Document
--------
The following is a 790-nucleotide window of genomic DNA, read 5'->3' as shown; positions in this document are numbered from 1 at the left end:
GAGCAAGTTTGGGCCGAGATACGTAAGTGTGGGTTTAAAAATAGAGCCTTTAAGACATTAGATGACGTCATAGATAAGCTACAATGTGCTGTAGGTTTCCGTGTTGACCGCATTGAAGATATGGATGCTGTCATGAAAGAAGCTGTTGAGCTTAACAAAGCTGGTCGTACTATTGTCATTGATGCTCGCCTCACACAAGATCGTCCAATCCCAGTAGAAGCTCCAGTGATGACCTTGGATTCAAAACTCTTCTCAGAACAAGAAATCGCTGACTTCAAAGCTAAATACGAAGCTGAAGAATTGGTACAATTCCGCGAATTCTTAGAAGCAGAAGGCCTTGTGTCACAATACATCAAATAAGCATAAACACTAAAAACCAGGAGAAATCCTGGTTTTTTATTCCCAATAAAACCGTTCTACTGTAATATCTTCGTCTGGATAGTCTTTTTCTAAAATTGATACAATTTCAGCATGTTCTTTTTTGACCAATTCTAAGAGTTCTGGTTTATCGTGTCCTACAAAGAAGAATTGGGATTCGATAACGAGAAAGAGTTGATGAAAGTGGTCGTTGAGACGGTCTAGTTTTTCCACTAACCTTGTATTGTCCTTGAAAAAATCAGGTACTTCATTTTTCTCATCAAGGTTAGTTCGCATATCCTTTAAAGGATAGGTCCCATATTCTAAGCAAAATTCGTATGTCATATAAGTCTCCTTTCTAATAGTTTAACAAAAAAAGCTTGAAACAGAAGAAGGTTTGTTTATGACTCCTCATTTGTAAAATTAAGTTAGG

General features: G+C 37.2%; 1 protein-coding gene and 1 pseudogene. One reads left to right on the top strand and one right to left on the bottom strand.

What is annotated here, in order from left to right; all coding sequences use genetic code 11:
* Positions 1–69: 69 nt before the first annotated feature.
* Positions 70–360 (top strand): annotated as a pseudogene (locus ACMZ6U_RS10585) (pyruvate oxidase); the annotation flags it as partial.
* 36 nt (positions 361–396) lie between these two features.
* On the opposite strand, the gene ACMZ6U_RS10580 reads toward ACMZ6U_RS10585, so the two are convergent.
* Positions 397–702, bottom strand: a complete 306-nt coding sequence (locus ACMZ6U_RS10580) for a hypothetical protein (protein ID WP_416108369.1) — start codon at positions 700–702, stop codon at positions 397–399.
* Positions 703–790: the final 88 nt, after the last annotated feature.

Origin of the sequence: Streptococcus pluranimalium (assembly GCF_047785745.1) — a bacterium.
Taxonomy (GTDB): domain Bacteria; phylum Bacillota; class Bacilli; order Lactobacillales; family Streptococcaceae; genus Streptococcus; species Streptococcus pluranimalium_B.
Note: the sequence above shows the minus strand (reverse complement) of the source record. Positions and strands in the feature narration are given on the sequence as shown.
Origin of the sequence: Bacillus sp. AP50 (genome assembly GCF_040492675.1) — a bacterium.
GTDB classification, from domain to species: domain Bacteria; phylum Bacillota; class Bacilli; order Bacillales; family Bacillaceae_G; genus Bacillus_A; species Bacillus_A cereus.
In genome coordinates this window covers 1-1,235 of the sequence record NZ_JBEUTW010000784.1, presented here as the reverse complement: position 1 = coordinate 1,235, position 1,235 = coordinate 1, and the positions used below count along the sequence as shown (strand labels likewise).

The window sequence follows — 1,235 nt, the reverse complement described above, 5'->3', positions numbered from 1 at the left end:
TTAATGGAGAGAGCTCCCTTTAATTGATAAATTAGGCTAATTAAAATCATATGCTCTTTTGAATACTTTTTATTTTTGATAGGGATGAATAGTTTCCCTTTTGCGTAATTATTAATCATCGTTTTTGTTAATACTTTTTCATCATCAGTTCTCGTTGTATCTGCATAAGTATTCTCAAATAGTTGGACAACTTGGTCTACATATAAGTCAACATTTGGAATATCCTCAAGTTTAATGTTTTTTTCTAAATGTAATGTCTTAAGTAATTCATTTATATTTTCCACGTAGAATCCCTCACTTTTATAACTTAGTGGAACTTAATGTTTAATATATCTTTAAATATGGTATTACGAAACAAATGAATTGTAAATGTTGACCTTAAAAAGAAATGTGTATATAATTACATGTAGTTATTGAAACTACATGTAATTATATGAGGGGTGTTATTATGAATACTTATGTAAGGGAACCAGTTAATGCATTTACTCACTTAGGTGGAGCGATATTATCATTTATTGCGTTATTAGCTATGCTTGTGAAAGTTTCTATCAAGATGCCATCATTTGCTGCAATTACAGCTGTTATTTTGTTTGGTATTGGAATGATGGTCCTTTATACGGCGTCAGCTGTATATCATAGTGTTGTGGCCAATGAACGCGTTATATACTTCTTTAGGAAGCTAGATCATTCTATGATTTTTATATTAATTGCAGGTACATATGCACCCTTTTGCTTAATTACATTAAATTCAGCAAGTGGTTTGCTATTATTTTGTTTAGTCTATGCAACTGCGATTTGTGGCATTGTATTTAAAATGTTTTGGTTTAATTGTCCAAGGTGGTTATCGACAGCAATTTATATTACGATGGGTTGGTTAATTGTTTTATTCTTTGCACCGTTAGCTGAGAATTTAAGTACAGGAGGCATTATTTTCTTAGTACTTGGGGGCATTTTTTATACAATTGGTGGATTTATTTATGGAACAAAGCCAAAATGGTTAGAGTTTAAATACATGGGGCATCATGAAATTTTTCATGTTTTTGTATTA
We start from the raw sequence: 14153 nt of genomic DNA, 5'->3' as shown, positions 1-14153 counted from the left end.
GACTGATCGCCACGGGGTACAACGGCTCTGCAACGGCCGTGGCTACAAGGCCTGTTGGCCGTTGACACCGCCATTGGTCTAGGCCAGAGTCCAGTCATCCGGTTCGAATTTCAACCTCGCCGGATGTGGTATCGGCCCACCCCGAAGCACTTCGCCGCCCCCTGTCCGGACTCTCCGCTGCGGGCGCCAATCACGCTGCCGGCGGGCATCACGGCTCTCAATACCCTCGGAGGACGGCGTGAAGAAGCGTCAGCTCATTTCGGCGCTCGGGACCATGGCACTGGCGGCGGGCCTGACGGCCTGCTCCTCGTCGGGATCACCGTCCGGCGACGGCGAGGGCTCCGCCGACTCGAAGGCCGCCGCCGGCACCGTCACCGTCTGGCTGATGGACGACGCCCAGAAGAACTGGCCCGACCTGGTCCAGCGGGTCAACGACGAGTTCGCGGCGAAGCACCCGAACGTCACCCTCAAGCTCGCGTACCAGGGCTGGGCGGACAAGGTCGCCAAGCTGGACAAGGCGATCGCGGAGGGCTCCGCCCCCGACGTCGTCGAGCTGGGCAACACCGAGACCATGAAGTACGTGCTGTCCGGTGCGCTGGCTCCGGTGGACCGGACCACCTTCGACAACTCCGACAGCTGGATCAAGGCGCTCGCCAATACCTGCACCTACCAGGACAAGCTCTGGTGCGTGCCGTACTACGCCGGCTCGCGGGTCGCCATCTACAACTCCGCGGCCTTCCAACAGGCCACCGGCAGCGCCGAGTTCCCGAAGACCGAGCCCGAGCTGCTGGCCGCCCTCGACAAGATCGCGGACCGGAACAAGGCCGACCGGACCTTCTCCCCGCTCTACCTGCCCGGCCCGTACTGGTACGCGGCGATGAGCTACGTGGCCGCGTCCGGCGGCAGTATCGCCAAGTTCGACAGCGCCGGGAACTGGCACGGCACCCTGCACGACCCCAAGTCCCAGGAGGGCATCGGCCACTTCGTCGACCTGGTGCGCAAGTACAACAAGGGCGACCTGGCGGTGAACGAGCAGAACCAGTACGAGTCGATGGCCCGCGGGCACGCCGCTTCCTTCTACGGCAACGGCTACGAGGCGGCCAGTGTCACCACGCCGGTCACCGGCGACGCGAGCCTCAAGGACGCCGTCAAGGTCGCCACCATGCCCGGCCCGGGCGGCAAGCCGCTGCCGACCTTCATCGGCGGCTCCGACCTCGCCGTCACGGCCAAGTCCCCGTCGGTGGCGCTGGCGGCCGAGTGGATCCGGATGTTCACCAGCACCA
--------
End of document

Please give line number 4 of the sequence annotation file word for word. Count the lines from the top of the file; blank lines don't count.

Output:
What is annotated here, in order from left to right; all coding sequences use genetic code 11: